Posts tagged "Corporate law Legislative Changes"

Corporate Audit Requirements in Switzerland in 2022

Recent Legislative Changes

The Enron crisis in the United States and the accompanying regulations (particularly SOX) directly influenced Switzerland. The modified provisions in the Swiss Code of Obligations (articles 727 et seq. CO) and the new law requiring auditors to be overseen by a regulator did, in fact, significantly change the CG landscape.

An examination of CG and auditing reveals, in my opinion, both improvements (e.g., the establishment of a supervisory authority for all auditing firms in Switzerland) and shortcomings (i.e., first, the rule that the smallest corporations may opt-out of the auditing process, which was previously mandatory for all corporations; second, the introduction of mere review auditing for small corporations with a lower independence standard for the auditors; and perhaps third, the presence of a supervisory authority for all auditing firms.

Mandatory Auditing by External Auditors?

Until lately, all companies in Switzerland — except the LLC – were subject to required external audits. The pertinent Swiss laws have been modified as of 2008.

As a general rule, all firms (excluding partnerships) must be audited, regardless of their legal structure (corporation or LLC); nevertheless, three “categories of auditing” exist, including ordinary auditing, review auditing, and opting out of auditing.

Under the new laws, only bigger organizations that fulfill particular criteria or other requirements (e.g., all publicly listed companies) must undergo regular audits (article 727 CO). Smaller firms, i.e., corporations that do not fulfill the specific criteria and standards for regular audits, may choose to review auditing at a lesser quality (article 727a CO). Finally, even the tiniest businesses may “simply say no” to any auditing at all (opting out of the auditing process following article 727a para 2 CO).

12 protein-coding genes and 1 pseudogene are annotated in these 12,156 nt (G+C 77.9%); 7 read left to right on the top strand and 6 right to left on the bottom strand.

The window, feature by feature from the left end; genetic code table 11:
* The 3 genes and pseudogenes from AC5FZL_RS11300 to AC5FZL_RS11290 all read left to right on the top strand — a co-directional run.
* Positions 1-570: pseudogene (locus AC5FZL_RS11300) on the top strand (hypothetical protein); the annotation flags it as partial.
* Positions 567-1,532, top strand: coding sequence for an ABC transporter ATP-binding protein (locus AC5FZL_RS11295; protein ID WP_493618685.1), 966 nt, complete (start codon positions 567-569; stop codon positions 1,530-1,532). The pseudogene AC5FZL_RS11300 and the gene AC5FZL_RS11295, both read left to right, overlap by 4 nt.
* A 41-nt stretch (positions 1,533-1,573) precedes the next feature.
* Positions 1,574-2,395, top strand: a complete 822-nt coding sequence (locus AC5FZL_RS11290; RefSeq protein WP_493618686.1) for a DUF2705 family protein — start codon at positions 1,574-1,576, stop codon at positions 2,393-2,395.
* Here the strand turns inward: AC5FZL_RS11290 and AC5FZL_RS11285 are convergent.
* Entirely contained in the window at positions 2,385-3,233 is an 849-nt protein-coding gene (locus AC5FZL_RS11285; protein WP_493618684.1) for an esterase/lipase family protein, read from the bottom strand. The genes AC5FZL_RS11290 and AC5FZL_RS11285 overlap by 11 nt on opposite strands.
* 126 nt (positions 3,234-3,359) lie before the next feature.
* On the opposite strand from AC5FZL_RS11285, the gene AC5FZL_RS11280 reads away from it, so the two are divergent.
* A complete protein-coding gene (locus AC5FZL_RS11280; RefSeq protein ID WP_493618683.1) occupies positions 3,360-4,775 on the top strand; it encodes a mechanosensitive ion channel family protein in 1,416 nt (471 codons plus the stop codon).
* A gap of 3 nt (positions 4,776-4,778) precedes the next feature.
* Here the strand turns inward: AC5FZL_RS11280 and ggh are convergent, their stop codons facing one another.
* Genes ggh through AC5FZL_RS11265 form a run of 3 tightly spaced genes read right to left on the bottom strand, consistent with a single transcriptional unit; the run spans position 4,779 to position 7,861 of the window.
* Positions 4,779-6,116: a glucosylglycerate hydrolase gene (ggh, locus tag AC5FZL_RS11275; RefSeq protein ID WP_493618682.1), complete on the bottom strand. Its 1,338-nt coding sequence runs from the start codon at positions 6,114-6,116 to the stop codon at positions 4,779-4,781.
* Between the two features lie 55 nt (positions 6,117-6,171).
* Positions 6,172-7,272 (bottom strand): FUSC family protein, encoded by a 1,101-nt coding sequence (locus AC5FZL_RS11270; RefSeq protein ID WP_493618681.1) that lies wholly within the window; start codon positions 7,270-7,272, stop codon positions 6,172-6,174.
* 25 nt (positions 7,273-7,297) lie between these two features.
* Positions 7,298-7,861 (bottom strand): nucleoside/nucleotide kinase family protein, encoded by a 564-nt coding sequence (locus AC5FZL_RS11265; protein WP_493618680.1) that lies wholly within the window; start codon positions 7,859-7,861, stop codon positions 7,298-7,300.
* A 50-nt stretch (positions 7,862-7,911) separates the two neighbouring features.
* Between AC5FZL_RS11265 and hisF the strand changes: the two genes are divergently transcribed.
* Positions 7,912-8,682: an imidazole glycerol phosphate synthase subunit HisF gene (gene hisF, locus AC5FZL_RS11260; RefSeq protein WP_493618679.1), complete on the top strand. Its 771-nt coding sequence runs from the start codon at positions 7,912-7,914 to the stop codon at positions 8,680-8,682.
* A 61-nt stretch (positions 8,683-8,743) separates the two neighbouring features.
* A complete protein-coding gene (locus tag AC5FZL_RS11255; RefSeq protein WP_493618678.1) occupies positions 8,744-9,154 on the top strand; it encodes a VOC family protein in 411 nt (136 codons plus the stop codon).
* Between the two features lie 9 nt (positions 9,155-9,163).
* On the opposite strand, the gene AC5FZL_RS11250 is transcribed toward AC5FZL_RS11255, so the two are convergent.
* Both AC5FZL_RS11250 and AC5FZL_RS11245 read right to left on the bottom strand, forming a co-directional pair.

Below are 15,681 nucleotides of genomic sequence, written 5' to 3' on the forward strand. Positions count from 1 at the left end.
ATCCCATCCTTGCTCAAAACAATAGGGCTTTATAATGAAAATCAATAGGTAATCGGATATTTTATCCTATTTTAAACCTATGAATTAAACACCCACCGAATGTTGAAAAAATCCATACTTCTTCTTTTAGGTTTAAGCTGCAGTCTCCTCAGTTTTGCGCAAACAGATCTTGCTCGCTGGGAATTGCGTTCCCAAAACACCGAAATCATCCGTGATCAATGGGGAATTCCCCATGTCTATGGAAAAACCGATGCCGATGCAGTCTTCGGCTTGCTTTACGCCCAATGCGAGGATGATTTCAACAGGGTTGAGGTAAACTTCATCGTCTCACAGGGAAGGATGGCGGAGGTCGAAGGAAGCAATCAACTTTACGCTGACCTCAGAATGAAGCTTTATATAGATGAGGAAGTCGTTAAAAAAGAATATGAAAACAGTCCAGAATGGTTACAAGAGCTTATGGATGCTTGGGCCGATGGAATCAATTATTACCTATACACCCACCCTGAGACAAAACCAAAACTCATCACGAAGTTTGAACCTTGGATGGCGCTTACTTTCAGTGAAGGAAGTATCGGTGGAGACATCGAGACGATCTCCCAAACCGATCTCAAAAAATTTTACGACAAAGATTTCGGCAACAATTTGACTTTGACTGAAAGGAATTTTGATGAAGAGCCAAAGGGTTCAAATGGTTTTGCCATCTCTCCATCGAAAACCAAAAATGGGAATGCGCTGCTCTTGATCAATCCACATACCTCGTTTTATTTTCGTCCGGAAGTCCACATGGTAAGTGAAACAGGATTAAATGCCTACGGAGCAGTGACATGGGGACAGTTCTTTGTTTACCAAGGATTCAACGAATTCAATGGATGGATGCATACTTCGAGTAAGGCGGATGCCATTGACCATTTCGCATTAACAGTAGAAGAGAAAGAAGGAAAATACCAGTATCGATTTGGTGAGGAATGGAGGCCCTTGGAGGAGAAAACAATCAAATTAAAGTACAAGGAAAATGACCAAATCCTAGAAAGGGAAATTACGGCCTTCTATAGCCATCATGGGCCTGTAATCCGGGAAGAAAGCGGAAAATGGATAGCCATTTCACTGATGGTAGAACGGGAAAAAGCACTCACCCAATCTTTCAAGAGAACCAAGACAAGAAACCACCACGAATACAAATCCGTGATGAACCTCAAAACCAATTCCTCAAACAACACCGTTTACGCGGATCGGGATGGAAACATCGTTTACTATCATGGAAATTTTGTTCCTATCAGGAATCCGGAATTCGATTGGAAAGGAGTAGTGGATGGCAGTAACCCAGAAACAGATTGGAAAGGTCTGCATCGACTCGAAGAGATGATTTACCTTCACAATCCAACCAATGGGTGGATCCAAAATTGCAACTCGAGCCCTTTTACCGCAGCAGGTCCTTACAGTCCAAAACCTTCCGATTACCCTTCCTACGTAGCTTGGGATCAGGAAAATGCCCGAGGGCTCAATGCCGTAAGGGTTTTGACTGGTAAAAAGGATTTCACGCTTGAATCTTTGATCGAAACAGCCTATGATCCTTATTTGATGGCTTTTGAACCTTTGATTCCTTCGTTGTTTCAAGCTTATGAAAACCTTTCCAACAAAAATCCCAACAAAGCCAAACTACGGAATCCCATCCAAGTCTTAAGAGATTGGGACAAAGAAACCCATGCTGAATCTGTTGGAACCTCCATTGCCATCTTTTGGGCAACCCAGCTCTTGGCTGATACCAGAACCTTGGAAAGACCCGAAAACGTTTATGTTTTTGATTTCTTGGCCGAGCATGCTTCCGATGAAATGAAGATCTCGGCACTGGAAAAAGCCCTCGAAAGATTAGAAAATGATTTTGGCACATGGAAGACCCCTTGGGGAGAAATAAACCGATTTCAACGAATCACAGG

Tasks and Levels of Independence

The regular auditors must evaluate and report on whether the annual accounts and the board’s suggestions for the use of balance-sheet profits correspond with the legislation and the articles of incorporation (articles 728a et seq. ); especially, the regular auditors must verify the internal control system (article 728a para 1 Alinea 3 CO). In contrast to regular auditors, review auditors have fewer duties in line with articles 729a et seq.; for instance, the internal control system is not a problem.

Auditors’ independence is always a vital and frequently complex issue for CG reasons. However, in Switzerland, the independence standards vary depending on whether a regular or review audit is performed.

Of course, all audits must be independent in general, as underlined by articles 728 para 1 CO and 729 para 1 CO. However, as an additional general rule, regular auditors (article 728 CO) must meet a higher standard of independence than review auditors (article 729 CO); the main difference between the auditing providers is that review auditors are permitted to provide bookkeeping and other services, such as legal and tax advice, to the corporations to be reviewed by them (article 729 para 2 CO).

Auditors’ Civil Liability

Article 755 CO of Swiss corporate law explicitly allows for audit liability. All persons engaged in the audit of annual accounts and consolidated financial statements, etc., i.e., involved in auditing processes, are liable to the corporation and the shareholders and creditors for all damages caused by intentional or negligent breaches of their auditing duties.

If many people are accountable for damages, they are jointly and severally liable with the others (article 759 CO). This provision seems to jeopardize auditors if a claimant concentrates on them rather than the board members because of an alleged “deep pocket hypothesis.”

As a result, the current legislative reform wants to include a new clause in Swiss corporate law to limit auditors’ obligation to the plaintiff:

The Federal Council specifically included Germany and Austria in its initial proposal (bundesrätlicher Vorentwurf), which suggested limiting caps in case of negligence of CHF 10 million for private firms and CHF 25 million for listed corporations. In my opinion, such a clause would be inconsistent with Swiss general liability laws and would not qualify as a privilege for auditors. Nonetheless, the majority of observers support such a provision.

For complete information about the Audit Law and for audit services please contact our law firm in Switzerland.